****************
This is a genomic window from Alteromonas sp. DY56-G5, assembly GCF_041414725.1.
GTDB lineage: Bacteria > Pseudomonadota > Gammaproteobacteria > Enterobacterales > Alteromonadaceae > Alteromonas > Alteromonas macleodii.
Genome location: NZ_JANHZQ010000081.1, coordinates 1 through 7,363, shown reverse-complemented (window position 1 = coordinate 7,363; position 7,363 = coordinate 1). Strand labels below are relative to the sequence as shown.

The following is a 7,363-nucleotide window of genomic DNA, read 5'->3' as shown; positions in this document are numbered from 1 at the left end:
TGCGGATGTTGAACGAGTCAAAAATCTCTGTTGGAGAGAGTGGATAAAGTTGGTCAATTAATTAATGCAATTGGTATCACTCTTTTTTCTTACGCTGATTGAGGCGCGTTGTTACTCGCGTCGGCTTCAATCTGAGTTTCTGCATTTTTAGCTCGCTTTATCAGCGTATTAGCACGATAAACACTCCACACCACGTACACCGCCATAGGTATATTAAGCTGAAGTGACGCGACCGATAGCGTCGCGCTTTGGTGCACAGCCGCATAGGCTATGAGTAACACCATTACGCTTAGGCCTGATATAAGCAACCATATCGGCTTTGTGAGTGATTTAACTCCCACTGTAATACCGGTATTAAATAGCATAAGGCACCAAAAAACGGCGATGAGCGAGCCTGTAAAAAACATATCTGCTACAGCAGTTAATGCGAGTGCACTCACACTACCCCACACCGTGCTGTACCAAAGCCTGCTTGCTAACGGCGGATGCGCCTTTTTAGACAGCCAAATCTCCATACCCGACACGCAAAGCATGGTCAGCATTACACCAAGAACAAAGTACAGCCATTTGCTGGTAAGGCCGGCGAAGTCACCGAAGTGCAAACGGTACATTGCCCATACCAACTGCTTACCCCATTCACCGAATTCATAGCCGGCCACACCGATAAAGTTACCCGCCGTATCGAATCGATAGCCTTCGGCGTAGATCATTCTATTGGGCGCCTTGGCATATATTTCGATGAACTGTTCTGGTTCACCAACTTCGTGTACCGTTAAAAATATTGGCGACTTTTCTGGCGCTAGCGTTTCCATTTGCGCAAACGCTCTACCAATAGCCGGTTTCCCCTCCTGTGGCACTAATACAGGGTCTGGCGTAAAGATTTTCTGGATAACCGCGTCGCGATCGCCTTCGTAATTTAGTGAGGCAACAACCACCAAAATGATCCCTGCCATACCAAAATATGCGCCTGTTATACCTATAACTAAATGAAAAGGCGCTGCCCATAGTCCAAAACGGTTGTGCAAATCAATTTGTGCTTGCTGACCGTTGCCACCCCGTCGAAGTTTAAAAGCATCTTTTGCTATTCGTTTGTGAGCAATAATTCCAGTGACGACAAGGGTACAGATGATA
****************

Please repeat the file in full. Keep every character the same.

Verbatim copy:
This is a genomic window from Alteromonas sp. DY56-G5, assembly GCF_041414725.1.
GTDB lineage: Bacteria > Pseudomonadota > Gammaproteobacteria > Enterobacterales > Alteromonadaceae > Alteromonas > Alteromonas macleodii.
Genome location: NZ_JANHZQ010000081.1, coordinates 1 through 7,363, shown reverse-complemented (window position 1 = coordinate 7,363; position 7,363 = coordinate 1). Strand labels below are relative to the sequence as shown.

The following is a 7,363-nucleotide window of genomic DNA, read 5'->3' as shown; positions in this document are numbered from 1 at the left end:
TGCGGATGTTGAACGAGTCAAAAATCTCTGTTGGAGAGAGTGGATAAAGTTGGTCAATTAATTAATGCAATTGGTATCACTCTTTTTTCTTACGCTGATTGAGGCGCGTTGTTACTCGCGTCGGCTTCAATCTGAGTTTCTGCATTTTTAGCTCGCTTTATCAGCGTATTAGCACGATAAACACTCCACACCACGTACACCGCCATAGGTATATTAAGCTGAAGTGACGCGACCGATAGCGTCGCGCTTTGGTGCACAGCCGCATAGGCTATGAGTAACACCATTACGCTTAGGCCTGATATAAGCAACCATATCGGCTTTGTGAGTGATTTAACTCCCACTGTAATACCGGTATTAAATAGCATAAGGCACCAAAAAACGGCGATGAGCGAGCCTGTAAAAAACATATCTGCTACAGCAGTTAATGCGAGTGCACTCACACTACCCCACACCGTGCTGTACCAAAGCCTGCTTGCTAACGGCGGATGCGCCTTTTTAGACAGCCAAATCTCCATACCCGACACGCAAAGCATGGTCAGCATTACACCAAGAACAAAGTACAGCCATTTGCTGGTAAGGCCGGCGAAGTCACCGAAGTGCAAACGGTACATTGCCCATACCAACTGCTTACCCCATTCACCGAATTCATAGCCGGCCACACCGATAAAGTTACCCGCCGTATCGAATCGATAGCCTTCGGCGTAGATCATTCTATTGGGCGCCTTGGCATATATTTCGATGAACTGTTCTGGTTCACCAACTTCGTGTACCGTTAAAAATATTGGCGACTTTTCTGGCGCTAGCGTTTCCATTTGCGCAAACGCTCTACCAATAGCCGGTTTCCCCTCCTGTGGCACTAATACAGGGTCTGGCGTAAAGATTTTCTGGATAACCGCGTCGCGATCGCCTTCGTAATTTAGTGAGGCAACAACCACCAAAATGATCCCTGCCATACCAAAATATGCGCCTGTTATACCTATAACTAAATGAAAAGGCGCTGCCCATAGTCCAAAACGGTTGTGCAAATCAATTTGTGCTTGCTGACCGTTGCCACCCCGTCGAAGTTTAAAAGCATCTTTTGCTATTCGTTTGTGAGCAATAATTCCAGTGACGACAAGGGTACAGATGATA